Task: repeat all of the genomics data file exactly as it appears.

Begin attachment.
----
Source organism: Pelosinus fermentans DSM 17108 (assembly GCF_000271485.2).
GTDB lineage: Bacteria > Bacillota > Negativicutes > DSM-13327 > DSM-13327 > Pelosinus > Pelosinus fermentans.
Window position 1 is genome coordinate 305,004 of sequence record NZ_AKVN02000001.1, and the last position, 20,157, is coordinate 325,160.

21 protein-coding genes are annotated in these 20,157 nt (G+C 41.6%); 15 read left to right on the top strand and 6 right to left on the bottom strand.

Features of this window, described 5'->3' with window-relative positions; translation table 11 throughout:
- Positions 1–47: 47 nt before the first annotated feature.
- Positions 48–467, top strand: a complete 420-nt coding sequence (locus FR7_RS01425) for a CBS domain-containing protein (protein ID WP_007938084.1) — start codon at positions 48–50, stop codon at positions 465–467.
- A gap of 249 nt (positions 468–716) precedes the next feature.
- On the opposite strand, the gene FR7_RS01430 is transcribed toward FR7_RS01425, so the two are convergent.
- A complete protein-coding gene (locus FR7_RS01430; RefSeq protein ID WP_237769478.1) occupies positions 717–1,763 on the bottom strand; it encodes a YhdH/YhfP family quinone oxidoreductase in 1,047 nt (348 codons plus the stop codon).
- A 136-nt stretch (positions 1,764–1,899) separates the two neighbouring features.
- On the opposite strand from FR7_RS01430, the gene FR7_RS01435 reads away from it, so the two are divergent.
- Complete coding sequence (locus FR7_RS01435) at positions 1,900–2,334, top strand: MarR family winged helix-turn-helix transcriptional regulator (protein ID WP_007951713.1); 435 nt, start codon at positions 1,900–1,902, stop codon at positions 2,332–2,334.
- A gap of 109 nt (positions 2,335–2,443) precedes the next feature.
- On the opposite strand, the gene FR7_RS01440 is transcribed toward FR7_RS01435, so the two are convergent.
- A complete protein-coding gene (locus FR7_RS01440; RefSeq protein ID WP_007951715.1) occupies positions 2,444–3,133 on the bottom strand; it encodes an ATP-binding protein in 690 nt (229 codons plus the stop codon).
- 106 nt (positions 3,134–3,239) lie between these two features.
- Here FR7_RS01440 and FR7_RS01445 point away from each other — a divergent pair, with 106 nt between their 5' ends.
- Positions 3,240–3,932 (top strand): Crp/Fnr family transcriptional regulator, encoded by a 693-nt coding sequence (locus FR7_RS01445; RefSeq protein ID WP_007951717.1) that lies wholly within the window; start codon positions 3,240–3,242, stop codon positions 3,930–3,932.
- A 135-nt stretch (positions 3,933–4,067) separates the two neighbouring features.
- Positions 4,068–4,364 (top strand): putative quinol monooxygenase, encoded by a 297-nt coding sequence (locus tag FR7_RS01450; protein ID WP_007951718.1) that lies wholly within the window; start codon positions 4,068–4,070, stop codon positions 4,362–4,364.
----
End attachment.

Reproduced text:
Source organism: Pelosinus fermentans DSM 17108 (assembly GCF_000271485.2).
GTDB lineage: Bacteria > Bacillota > Negativicutes > DSM-13327 > DSM-13327 > Pelosinus > Pelosinus fermentans.
Window position 1 is genome coordinate 305,004 of sequence record NZ_AKVN02000001.1, and the last position, 20,157, is coordinate 325,160.

21 protein-coding genes are annotated in these 20,157 nt (G+C 41.6%); 15 read left to right on the top strand and 6 right to left on the bottom strand.

Features of this window, described 5'->3' with window-relative positions; translation table 11 throughout:
- Positions 1–47: 47 nt before the first annotated feature.
- Positions 48–467, top strand: a complete 420-nt coding sequence (locus FR7_RS01425) for a CBS domain-containing protein (protein ID WP_007938084.1) — start codon at positions 48–50, stop codon at positions 465–467.
- A gap of 249 nt (positions 468–716) precedes the next feature.
- On the opposite strand, the gene FR7_RS01430 is transcribed toward FR7_RS01425, so the two are convergent.
- A complete protein-coding gene (locus FR7_RS01430; RefSeq protein ID WP_237769478.1) occupies positions 717–1,763 on the bottom strand; it encodes a YhdH/YhfP family quinone oxidoreductase in 1,047 nt (348 codons plus the stop codon).
- A 136-nt stretch (positions 1,764–1,899) separates the two neighbouring features.
- On the opposite strand from FR7_RS01430, the gene FR7_RS01435 reads away from it, so the two are divergent.
- Complete coding sequence (locus FR7_RS01435) at positions 1,900–2,334, top strand: MarR family winged helix-turn-helix transcriptional regulator (protein ID WP_007951713.1); 435 nt, start codon at positions 1,900–1,902, stop codon at positions 2,332–2,334.
- A gap of 109 nt (positions 2,335–2,443) precedes the next feature.
- On the opposite strand, the gene FR7_RS01440 is transcribed toward FR7_RS01435, so the two are convergent.
- A complete protein-coding gene (locus FR7_RS01440; RefSeq protein ID WP_007951715.1) occupies positions 2,444–3,133 on the bottom strand; it encodes an ATP-binding protein in 690 nt (229 codons plus the stop codon).
- 106 nt (positions 3,134–3,239) lie between these two features.
- Here FR7_RS01440 and FR7_RS01445 point away from each other — a divergent pair, with 106 nt between their 5' ends.
- Positions 3,240–3,932 (top strand): Crp/Fnr family transcriptional regulator, encoded by a 693-nt coding sequence (locus FR7_RS01445; RefSeq protein ID WP_007951717.1) that lies wholly within the window; start codon positions 3,240–3,242, stop codon positions 3,930–3,932.
- A 135-nt stretch (positions 3,933–4,067) separates the two neighbouring features.
- Positions 4,068–4,364 (top strand): putative quinol monooxygenase, encoded by a 297-nt coding sequence (locus tag FR7_RS01450; protein ID WP_007951718.1) that lies wholly within the window; start codon positions 4,068–4,070, stop codon positions 4,362–4,364.